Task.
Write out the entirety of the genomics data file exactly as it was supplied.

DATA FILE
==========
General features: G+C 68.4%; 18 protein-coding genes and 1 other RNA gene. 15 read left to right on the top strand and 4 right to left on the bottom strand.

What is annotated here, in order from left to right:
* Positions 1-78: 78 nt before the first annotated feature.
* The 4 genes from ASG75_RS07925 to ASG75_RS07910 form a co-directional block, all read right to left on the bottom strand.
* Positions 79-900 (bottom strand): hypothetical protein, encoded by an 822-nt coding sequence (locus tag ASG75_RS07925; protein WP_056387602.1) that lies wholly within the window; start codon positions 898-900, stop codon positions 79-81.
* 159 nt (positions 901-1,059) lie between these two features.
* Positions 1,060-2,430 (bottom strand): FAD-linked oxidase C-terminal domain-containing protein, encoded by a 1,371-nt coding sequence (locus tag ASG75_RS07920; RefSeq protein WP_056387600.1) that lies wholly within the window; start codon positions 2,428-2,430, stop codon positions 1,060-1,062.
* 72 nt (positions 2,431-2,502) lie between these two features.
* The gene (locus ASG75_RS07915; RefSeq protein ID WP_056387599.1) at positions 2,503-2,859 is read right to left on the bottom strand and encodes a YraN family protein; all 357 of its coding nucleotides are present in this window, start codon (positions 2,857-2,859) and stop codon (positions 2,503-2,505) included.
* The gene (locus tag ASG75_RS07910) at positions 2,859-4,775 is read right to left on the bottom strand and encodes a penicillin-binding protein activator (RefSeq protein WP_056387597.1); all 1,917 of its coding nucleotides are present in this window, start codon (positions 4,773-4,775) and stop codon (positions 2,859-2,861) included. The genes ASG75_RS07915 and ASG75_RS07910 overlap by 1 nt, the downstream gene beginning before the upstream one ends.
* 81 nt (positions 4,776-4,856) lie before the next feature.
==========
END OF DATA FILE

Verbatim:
General features: G+C 68.4%; 18 protein-coding genes and 1 other RNA gene. 15 read left to right on the top strand and 4 right to left on the bottom strand.

What is annotated here, in order from left to right:
* Positions 1-78: 78 nt before the first annotated feature.
* The 4 genes from ASG75_RS07925 to ASG75_RS07910 form a co-directional block, all read right to left on the bottom strand.
* Positions 79-900 (bottom strand): hypothetical protein, encoded by an 822-nt coding sequence (locus tag ASG75_RS07925; protein WP_056387602.1) that lies wholly within the window; start codon positions 898-900, stop codon positions 79-81.
* 159 nt (positions 901-1,059) lie between these two features.
* Positions 1,060-2,430 (bottom strand): FAD-linked oxidase C-terminal domain-containing protein, encoded by a 1,371-nt coding sequence (locus tag ASG75_RS07920; RefSeq protein WP_056387600.1) that lies wholly within the window; start codon positions 2,428-2,430, stop codon positions 1,060-1,062.
* 72 nt (positions 2,431-2,502) lie between these two features.
* The gene (locus ASG75_RS07915; RefSeq protein ID WP_056387599.1) at positions 2,503-2,859 is read right to left on the bottom strand and encodes a YraN family protein; all 357 of its coding nucleotides are present in this window, start codon (positions 2,857-2,859) and stop codon (positions 2,503-2,505) included.
* The gene (locus tag ASG75_RS07910) at positions 2,859-4,775 is read right to left on the bottom strand and encodes a penicillin-binding protein activator (RefSeq protein WP_056387597.1); all 1,917 of its coding nucleotides are present in this window, start codon (positions 4,773-4,775) and stop codon (positions 2,859-2,861) included. The genes ASG75_RS07915 and ASG75_RS07910 overlap by 1 nt, the downstream gene beginning before the upstream one ends.
* 81 nt (positions 4,776-4,856) lie before the next feature.